Netflix and Amazon venturing into the world of High-Resolution Audio
Did you watch Netflix over the weekend? You might have noticed it sounding better. That’s because, on May 1, 2019, Netflix started implementing what they are calling “High-Quality Audio." Essentially, in the review room, the episode of Stranger Things was not as clear as it was on the mixing stage, so Netflix’s sound engineers decided to re-tool the audio for better quality and clarity. High-quality (or high-resolution) audio recreates a more accurate representation of the intended mix while creating a richer, more intense experience; ultimately meaning high bitrate support and better compression techniques.
Of course, not everyone will be able to really benefit from these new improvements. Since every household TV or streaming device might not support the high-resolution audio due to technological or bandwidth limitations, Netflix has made the feature adaptive, so that you’ll get the best audio to match your capabilities, just like it already does with its video stream.
Most TVs or devices that support 5.1 or Dolby Atmos are capable of receiving better sound. Depending on your device and bandwidth capabilities, you maybe be able to acquire the following bitrate ranges:
- 5.1: From 192 (good) up to 640 kbps (great/perceptually transparent)
- Dolby Atmos: From 448 kbps up to 768 kbps (Dolby Atmos is available for members subscribed to the Premium Plan)
Netflix expects these bitrates to evolve over time as their encoding techniques get more efficient.
You might have a noticed a term just used – perceptually transparent – to describe the higher bitrate version. This means that there are no perceived differences between a studio master and audio that has been compressed. For Netflix, streaming at 640 kbps was the mark. Audiophiles might disagree that 768 kbps sounds the same as a master, but I guess we’ll see when it finally starts rolling out on a larger scale. But I don’t think anyone is going to complain about better audio.
The trend with media streaming since it’s genesis has always been a wide selection of sources followed by high resolution and quality of the imaging of those sources. Finally, high-resolution audio is catching up, and streaming services are realizing that a high-resolution image is only one side of the coin. The higher resolution audio can substantially increase your viewing experience. But the other question to ask is will most Netflix subscribers be able to tell the difference? That I can’t answer, but for those that are pickier about the audio quality coming from their streaming services and higher bitrates, then yes, it will make a substantial difference to your Netflix experience as a whole.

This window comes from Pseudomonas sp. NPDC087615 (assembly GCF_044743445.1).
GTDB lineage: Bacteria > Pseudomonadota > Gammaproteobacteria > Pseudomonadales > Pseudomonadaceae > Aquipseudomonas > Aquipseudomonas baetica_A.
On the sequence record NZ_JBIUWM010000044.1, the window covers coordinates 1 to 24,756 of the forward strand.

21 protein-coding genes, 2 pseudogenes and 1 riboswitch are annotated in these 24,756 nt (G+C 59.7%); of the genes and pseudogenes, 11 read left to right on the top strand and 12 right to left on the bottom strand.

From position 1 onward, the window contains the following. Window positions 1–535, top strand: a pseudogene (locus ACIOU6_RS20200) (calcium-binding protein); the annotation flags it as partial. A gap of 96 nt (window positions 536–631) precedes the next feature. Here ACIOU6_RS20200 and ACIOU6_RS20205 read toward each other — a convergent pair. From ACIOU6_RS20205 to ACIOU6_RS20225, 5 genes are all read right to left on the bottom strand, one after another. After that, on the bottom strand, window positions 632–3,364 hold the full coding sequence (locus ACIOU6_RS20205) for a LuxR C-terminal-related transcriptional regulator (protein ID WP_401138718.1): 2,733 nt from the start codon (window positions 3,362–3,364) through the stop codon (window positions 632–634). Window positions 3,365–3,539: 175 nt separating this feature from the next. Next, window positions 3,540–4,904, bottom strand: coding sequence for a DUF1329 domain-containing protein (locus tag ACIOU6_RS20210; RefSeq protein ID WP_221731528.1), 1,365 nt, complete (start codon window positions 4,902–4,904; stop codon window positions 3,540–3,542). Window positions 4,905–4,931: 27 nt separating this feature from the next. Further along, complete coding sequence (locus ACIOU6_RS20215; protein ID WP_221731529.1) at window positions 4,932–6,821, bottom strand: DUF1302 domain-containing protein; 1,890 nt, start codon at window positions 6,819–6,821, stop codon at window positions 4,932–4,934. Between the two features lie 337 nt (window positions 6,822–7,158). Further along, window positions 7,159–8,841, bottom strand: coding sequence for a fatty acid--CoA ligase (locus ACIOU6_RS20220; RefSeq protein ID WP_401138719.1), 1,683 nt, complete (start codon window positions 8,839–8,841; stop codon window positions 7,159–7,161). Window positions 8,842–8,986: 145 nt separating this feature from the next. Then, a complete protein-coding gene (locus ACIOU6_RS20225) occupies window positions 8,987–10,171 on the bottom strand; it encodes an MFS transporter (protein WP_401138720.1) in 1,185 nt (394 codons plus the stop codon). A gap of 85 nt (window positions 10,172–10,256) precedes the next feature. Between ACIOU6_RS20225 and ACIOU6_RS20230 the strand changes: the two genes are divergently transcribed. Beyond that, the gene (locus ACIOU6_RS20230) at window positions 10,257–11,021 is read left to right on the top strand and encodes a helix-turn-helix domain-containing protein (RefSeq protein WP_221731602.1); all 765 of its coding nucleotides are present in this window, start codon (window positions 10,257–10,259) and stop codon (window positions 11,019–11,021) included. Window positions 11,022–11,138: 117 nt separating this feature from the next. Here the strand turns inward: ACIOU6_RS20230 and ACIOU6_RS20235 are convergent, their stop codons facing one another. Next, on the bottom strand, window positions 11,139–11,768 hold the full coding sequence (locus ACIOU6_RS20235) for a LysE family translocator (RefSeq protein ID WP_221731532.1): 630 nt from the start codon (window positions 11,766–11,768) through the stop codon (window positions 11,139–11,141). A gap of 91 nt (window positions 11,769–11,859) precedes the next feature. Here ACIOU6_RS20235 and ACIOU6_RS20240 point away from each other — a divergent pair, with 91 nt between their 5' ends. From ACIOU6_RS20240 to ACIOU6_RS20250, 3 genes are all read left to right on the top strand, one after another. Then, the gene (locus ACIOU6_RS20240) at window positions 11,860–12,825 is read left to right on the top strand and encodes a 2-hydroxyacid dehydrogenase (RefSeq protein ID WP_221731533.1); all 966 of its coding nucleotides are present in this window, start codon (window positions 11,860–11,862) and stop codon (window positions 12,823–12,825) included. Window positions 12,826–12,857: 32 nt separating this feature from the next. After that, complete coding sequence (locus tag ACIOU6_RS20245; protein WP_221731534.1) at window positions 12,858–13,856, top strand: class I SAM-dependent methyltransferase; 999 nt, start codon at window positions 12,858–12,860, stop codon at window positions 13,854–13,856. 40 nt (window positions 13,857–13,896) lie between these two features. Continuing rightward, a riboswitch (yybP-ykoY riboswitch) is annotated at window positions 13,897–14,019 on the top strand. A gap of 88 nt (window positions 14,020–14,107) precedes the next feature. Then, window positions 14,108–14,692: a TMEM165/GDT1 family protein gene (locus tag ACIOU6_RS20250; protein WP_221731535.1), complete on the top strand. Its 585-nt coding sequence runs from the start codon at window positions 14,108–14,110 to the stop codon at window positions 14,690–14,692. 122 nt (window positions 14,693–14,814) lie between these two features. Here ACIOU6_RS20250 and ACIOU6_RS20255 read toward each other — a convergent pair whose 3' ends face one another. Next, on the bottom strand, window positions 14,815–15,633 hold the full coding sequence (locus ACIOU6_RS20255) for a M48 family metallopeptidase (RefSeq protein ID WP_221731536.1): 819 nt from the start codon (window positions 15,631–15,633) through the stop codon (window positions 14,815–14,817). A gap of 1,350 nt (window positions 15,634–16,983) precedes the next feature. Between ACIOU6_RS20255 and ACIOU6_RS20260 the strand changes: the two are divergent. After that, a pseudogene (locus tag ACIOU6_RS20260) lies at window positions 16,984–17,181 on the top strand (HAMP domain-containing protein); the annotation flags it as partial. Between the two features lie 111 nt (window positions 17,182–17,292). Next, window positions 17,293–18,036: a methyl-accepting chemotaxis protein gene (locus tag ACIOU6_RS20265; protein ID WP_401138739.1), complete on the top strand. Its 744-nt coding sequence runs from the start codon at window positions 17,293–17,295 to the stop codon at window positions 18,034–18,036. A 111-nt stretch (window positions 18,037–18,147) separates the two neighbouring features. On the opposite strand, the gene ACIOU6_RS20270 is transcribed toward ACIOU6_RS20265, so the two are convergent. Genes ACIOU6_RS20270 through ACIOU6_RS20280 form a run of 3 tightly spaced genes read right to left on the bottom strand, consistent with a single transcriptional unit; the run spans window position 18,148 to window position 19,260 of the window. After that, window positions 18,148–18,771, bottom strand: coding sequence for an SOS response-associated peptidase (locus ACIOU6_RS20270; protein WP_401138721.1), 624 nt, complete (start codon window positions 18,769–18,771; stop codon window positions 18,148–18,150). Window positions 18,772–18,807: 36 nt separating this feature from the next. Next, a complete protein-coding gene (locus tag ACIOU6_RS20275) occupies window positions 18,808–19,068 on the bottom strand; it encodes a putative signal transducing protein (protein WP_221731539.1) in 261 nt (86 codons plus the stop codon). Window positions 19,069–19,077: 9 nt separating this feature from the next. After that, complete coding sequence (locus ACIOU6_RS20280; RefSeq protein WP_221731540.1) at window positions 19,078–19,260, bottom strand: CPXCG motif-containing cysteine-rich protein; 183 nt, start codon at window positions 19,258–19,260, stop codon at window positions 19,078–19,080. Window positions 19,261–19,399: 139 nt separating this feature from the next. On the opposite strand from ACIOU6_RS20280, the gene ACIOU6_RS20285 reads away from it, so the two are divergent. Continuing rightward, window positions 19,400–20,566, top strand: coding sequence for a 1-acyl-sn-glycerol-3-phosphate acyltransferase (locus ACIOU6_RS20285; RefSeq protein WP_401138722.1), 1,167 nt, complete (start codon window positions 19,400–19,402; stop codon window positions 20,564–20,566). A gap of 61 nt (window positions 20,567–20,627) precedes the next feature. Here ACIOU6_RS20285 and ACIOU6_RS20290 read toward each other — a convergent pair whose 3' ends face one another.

You can find out more technical information about Netflix’s High-Quality Audio implementation at their blog HERE.
Amazon is getting in the game
Amazon is also looking into increasing its music streaming services to include higher bitrates. Of course, there are already numerous high-resolution audio streaming services out there, but most are utilized and marketed to the audiophile community. A broad-consumer accessible service like Amazon could greatly challenge the current contenders like Tidal and Qobuz. Of the more average-consumer focused services, Spotify has the highest bitrate offering at 320 kbps, whereas Apple and Amazon currently only offer 256 kbps at the top. But according to recent reports, Amazon supposedly indicates that its high-resolution audio service will be “a better bitrate, better than CD quality.”
Improving audio quality across the board for streaming services, in general, is a great trend for the industry. Finally, more people will have access to high-resolution audio and will see how it impacts their experience with these restored details and less constrained mixes.
Interested in learning more about high-resolution audio and popular streaming services today? We've put together a page with some additional info that we'll be updating regularly as rates and details change. Feel free to check it out HERE.
We'll be sure to let you know about any audio updates to popular streaming services in the future. If you have any questions, please post in the comments below! Happy listening!